As a follow up to my last post here are some more common Java prefixes/suffixes.
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More common Java prefixes and suffixes
The last post focussed on class names in the presence of an interface.
SimpleFoo were my choices, with
FooImpl being ones I rejected. But there are lots of other common naming patterns used in Java.
The purpose of these naming patterns is to increase the readability of the codebase as a whole. This is very similar in concept to other coding standards like "no tabs" or "braces at end of line". Its also part of my belief in doing the best we can when writing long-lived code to help those in the future who will read, use and maintain the code.
So, here are some additional naming patterns:
Foo - The basic named concept should always have the best name (for this blog, it could be a class or interface).
FooUtils - A set of utilities that support usage of Foo. This is particularly common with interfaces, but does not have to be limited to them. In some cases, particularly in a hierarchy or group of classes, it can make sense to separate out common utilities, leaving just static factory methods on the main class. I'll note that a Javadoc annotation to mark a method as a factory is long overdue.
FooBuilder - An implementation of the builder pattern that is used to create an object in a fluent manner. This is especially useful for large, complex objects, particularly when the end result is immutable. Sadly in Java, a builder is quite a lot of effort to write well.
FooManager - I prefer manager to
FooFactory because I generally find that a factory does more than just creation, for example registering a lookup. However, I tend to avoid explicit managers/factories. For classes, I would prefer to see the manager/factory as static methods on the class itself, so this would most often be used for interfaces. However, I tend to find that most of my interfaces either require the user to pick the concrete class or are injected by IoC.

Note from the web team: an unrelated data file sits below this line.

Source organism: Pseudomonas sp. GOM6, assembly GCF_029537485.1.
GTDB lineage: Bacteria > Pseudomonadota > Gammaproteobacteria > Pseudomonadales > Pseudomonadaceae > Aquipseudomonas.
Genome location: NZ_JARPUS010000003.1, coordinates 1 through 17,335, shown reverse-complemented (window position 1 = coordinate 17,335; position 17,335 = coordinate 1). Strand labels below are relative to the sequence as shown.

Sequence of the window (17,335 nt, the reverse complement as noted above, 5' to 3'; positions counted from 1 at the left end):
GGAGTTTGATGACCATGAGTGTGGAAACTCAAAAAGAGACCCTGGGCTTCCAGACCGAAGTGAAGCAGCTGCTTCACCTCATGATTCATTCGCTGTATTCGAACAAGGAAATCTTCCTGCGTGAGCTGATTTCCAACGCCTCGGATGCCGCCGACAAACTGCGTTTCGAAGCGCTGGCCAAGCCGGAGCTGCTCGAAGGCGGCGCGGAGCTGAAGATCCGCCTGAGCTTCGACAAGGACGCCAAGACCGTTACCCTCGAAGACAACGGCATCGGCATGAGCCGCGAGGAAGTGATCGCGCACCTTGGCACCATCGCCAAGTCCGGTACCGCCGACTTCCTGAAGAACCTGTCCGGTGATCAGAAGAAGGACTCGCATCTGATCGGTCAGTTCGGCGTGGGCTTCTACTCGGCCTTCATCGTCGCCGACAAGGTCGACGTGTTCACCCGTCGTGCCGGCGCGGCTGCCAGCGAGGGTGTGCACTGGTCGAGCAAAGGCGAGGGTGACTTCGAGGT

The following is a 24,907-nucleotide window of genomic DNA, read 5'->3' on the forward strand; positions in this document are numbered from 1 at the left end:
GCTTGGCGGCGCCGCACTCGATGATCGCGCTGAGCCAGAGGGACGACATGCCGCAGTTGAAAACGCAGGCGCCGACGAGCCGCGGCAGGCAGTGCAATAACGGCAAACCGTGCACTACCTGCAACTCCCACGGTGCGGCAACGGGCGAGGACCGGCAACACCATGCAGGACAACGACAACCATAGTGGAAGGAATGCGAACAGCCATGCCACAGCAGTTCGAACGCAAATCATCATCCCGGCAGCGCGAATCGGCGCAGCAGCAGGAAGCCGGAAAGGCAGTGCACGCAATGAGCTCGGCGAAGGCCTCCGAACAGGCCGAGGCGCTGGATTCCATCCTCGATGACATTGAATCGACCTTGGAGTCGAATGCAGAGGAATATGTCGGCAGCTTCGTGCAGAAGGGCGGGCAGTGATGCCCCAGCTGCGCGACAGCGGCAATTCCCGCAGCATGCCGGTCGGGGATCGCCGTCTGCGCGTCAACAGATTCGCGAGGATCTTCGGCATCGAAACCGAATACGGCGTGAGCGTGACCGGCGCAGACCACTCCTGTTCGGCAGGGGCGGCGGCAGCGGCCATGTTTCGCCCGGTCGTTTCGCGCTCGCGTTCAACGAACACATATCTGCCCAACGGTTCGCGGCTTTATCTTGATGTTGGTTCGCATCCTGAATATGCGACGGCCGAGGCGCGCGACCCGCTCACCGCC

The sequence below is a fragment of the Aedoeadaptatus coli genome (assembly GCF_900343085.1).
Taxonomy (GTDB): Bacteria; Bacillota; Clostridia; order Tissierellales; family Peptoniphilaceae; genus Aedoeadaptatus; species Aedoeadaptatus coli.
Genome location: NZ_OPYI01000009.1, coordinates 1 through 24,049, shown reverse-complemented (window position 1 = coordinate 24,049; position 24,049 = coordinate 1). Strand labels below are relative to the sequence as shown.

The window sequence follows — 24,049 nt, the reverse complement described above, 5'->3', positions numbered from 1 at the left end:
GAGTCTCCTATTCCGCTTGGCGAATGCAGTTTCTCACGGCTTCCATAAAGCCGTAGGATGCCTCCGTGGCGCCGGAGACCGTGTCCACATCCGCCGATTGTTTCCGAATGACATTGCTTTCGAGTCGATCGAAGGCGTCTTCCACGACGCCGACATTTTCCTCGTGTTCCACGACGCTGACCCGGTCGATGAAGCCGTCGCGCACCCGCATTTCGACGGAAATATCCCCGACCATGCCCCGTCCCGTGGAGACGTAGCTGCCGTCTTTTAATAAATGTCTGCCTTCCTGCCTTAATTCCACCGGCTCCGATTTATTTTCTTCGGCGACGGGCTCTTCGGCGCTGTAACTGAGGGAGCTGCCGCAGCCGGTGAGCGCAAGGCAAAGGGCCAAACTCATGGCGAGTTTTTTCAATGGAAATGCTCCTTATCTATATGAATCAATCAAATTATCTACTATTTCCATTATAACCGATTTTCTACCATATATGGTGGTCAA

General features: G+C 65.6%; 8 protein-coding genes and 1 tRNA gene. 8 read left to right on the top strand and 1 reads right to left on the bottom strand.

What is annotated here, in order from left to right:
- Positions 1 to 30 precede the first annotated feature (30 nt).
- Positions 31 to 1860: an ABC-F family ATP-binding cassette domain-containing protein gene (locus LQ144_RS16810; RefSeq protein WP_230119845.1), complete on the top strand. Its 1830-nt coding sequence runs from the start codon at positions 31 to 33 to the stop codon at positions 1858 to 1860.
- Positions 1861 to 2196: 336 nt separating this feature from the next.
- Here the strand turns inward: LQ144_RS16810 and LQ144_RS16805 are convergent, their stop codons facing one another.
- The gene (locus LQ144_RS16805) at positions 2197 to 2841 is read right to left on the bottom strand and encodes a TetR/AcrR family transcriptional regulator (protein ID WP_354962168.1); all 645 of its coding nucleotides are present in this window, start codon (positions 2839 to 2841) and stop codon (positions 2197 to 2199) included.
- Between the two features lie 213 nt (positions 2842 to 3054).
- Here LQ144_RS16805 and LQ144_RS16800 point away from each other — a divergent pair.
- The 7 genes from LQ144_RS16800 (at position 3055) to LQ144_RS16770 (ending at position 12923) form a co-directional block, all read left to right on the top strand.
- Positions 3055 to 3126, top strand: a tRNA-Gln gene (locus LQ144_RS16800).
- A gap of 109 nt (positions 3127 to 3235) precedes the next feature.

DelegatingFoo - A class that exists as an abstract base to wrap a Foo and add some behaviour by delegation. Most of the time I would say that it is not worth creating the decorating abstract base class, and only having the concrete version as it makes each class simpler to understand in isolation.
FooProxy - A class that stands in for the complete set of data as part of a lazy loading strategy. I believe that this is sometimes used for the delegation case, but I find that confusing.
Fooable - This would be used for an interface where the implementations are in some way related to
Foo. An example would be
Identifiable. In this case, the -able suffix implies that the implementing class "can be identified". In code terms that usually means a single
Note that I haven't covered every last prefix/suffix - there are many more. Sometimes a computer name list or thesaurus is useful.
Some other possibilities are:
FooUtil - I find
FooUtils to be a much nicer name.
Foos - I use
FooUtils, as I would see the plural suffix as a JDK style, as in
FooFactory - As discussed above I find when I do need a separate factory it is usually more of a
FooManager than just a factory.
ForwardingFoo - An alternative to
DelegatingFoo notably used by Google Guava, mostly a matter of preference as to which to choose, but be consistent.
DecoratingFoo - Another alternative to
I should just note that both this and the last post are quite Java focussed. Other languages have different "styles" of coding that naturally result in different naming patterns.
I should also note that most of the time class names should express what makes them distinctive. However, it is sometimes more useful to have a naming convention as it aids learning of the system.
Again, there are no cast-iron certainties in class naming or coding standards in general. However, it is useful to have a common starting point at least within one project.
Opinions welcome as always.